When my husband, Dave, and I bought a 29ft sharpie as a summer home, we outfitted her with much of the old gear from our 34ft Creekmore, Eurisko, including her composting head and solar panels. We planned to buy equivalent new parts for Eurisko when we moved back aboard her. But reality rarely matches theory.
Researching solar panels for the first time in 13 years, we discovered that much had changed. Panels produced higher output for their size, but larger panels were being manufactured to meet the ever-growing demands of boaters. Our usage had actually decreased over time as our three children grew up and moved off the boat, and the space allotted for the installation of solar panels remained the same. Most panels were too big for the only place on the boat we were willing to install them, between the two aft-most lifeline stanchions. The two 50-watt panels we had sold with our sharpie produced more than enough electricity for our simple lifestyle, but we could not get new equivalents to fit the space available.
After much searching, we purchased two 100-watt monocrystalline panels for $319 from Renogy, along with a charge controller. (Monocrystalline panels offer a higher output for the same surface area as polycrystalline.) Though they were the correct physical dimensions—with barely an inch to spare—we had not considered their weight. Only after they arrived did we realize that having 16-plus pounds hanging from the top lifeline, supported by a leg that extended 21in past the rail, was not going to be feasible. The method we had used to mount our smaller, lighter panels was not going to work with these new monsters.
To address the issue of weight on the lifelines, we decided to install a stainless steel tube between the stanchions to hang the panels on, and while trying to agree on the best place to do so, we had our greatest epiphany of the project. What if instead of hanging the panels from their edges, we did so from their middles? Only about 11in would overhang the boat when the panels were horizontal,and at the maximum, only half the panel weight would be cantilevered. With a vague plan, we started assembling.
In our final configuration, the 1in stainless steel tube is attached to the aft two stanchions by stainless clamp-on jaw slides, just above the lower lifeline. Rather than relying on the setscrews, we through-bolted the tube to these fittings. Holding a solar panel vertically so that its top edge was just below the top lifeline, we marked the height of the tube on its frame. This mark was not in the center of the panel, because the panel would not clear the toerail at that height. Now that we knew where the panels would sit in relation to the pipe, we had to find a way to mount them in a manner that allowed us to adjust them.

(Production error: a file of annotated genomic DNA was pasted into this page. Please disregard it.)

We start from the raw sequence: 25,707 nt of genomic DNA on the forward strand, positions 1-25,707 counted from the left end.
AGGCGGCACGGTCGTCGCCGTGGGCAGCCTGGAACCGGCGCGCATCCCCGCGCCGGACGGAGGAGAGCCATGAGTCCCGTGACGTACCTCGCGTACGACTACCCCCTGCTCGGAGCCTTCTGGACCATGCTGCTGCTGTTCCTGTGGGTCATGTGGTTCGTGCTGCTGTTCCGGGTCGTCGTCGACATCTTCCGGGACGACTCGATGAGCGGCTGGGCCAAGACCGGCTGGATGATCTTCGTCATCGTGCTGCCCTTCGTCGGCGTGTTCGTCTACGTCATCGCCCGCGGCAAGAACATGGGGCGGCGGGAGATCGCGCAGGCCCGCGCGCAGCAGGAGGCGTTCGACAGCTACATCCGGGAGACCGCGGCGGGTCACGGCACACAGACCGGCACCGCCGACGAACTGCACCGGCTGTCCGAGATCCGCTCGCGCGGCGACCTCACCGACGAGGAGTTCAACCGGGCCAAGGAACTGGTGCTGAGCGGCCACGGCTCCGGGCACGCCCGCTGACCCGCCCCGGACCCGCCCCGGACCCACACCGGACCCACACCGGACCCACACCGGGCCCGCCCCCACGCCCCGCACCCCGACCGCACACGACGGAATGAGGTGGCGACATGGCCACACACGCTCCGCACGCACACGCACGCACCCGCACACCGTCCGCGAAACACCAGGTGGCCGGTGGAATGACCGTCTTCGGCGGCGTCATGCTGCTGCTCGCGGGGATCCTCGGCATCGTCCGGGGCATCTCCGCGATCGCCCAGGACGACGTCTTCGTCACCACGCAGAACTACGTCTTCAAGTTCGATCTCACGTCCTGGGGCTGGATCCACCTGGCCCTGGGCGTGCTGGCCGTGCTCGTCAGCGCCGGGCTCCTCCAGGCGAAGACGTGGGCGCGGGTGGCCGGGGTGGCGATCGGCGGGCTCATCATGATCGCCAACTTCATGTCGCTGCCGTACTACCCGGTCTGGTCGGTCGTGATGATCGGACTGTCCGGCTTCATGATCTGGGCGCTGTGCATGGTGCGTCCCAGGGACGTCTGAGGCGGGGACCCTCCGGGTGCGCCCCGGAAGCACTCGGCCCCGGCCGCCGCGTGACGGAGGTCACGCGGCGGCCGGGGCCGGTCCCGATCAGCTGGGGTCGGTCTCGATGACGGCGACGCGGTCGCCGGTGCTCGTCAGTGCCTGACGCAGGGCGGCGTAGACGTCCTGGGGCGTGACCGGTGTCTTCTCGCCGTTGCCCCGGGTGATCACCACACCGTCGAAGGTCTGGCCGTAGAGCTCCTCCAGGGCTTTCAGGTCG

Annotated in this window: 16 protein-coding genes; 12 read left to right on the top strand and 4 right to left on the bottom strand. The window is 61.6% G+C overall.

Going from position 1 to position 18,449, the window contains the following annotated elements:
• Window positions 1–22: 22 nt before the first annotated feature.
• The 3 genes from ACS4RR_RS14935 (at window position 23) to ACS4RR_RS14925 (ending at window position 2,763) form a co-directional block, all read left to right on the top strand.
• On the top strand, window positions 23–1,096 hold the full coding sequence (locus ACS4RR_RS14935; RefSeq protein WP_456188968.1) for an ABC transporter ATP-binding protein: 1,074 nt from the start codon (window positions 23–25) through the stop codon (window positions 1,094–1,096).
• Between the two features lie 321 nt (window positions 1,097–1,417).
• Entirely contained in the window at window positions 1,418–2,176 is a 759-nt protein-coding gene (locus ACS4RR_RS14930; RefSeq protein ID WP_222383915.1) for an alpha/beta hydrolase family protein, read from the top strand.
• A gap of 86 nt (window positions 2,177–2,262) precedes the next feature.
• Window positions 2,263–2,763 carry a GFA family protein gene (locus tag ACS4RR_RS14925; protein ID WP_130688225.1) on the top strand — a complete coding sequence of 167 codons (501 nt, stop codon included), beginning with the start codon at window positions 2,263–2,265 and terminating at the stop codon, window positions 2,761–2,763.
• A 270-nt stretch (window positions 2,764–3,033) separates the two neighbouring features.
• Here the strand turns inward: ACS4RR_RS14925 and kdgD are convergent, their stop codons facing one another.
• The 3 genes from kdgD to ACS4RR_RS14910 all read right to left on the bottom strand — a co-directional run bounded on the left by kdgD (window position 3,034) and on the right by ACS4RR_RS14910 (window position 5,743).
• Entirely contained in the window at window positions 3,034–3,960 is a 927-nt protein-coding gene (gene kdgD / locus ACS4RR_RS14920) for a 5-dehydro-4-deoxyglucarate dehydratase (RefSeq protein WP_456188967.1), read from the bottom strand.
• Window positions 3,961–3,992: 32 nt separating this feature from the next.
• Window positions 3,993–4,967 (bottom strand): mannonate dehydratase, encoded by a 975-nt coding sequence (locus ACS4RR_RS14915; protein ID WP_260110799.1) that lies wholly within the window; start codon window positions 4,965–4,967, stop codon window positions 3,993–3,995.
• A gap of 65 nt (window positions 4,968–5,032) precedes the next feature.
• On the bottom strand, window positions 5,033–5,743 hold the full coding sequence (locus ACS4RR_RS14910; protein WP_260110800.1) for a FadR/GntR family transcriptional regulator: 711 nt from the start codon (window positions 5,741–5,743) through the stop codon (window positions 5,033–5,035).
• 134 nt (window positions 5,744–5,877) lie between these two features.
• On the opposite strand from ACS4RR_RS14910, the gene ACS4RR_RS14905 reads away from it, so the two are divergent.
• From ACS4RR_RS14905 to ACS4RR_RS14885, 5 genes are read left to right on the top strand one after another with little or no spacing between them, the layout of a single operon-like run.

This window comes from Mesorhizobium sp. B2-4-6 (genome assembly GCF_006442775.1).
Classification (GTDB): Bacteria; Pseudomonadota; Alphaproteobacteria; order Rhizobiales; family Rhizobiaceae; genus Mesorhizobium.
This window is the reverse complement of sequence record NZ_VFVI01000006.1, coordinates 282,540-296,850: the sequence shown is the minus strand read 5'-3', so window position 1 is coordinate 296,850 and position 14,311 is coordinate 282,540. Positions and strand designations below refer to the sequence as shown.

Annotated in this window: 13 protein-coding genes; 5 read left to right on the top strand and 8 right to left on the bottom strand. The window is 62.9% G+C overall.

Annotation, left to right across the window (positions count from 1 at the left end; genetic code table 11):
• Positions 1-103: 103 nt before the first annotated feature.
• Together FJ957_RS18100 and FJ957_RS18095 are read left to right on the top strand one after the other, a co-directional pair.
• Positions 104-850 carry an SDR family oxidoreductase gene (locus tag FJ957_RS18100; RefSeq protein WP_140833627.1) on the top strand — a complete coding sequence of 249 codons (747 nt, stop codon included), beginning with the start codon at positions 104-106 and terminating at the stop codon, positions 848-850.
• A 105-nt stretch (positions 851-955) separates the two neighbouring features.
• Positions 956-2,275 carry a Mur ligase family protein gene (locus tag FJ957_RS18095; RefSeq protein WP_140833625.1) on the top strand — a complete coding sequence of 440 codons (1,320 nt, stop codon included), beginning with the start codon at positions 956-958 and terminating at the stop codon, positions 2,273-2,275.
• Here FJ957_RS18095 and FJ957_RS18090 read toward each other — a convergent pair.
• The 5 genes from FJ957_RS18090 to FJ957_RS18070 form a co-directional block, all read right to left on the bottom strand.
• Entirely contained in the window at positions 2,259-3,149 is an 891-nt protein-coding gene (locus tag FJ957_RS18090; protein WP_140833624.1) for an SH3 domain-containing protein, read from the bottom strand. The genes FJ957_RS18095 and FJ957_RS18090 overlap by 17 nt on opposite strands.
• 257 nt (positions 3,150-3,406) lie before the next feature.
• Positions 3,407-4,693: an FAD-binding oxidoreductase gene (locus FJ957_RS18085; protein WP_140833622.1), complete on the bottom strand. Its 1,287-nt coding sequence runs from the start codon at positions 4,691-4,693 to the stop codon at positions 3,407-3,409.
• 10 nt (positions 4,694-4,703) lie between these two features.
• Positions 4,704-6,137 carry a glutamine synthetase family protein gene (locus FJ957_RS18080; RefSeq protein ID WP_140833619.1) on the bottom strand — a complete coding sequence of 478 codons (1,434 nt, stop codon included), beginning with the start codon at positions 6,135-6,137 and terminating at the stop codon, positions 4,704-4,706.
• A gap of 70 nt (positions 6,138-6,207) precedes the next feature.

Dave started with two 1¼in lengths of 1in inside-diameter aluminum pipe. He had a machinist near the marina weld two squares of aluminum stock to each of these, off-center, with some space between them. Dave then sawed edgewise down each ring of pipe, just off center. Since one of the “halves” is greater than a semicircle, it must be slid onto the stainless tube, but this also means it cannot pop off. After drilling holes in the two tabs of each bracket, he held these to the panel (at the previously marked height) to determine where to drill the accompanying holes in the panel’s frame. He then cut out two backing plates of Starboard, drilled them to match the holes in the panel frame, and installed T-nuts. Finally, he cut a 1/16in stainless sheet and bent it to the shape of the brackets to act as a safety—if a weld breaks, we won’t lose our panels.
For the top holes, we used eyebolts (rather than bolts) through a washer and nut (to give a flat bearing surface), creating a “handle” that makes adjusting the panels easier. To adjust the panels, we loosen the eyebolt, tilt the panels to the desired angle and then retighten the eyebolts. By using 1in ID aluminum pipe for the brackets, there is continual surface contact between the bracket and the pipe, creating enough friction to hold the panels easily. Otherwise, the bracket or the pipe would be point-loaded and more force would be required to keep the bracket from spinning.
The panels clear the winches so they can be tilted toward the sun when it is on the opposite side of the boat. By loosening the eyebolts two turns, the panels can be slid fore and aft on the stainless tubing to remove them from the shade of the bimini or to accommodate dock lines. We do not usually sail with our panels raised, but in calm seas with light, predictable wind, we have the option. We are aware that any shadow on a solar panel greatly decreases its output, but monocrystalline panels are more shade tolerant and we have twice the number of watts that we need, so a small shadow is acceptable. The dissimilar metals (aluminum and stainless) can also become a concern if you are not careful. Any time we assemble a project aboard that requires two metals to come in contact, we separate them with either a hard barrier (nylon washers, for example) or lanolin. In this case, each piece was liberally coated with lanolin to protect the metals.
As the market continues to grow, no doubt solar panels will increase in capability and variation of sizes. For those looking to install panels for the first time or replace old panels, mounting them so that they pivot between the lifelines makes installing large, heavy panels more feasible.
Connie McBride and her husband, Dave, sailed away in 2002 on their 34ft Creekmore, Eurisko. After many years in the Caribbean, where they raised their three sons aboard, they are now empty nesters, meandering their way around the tropics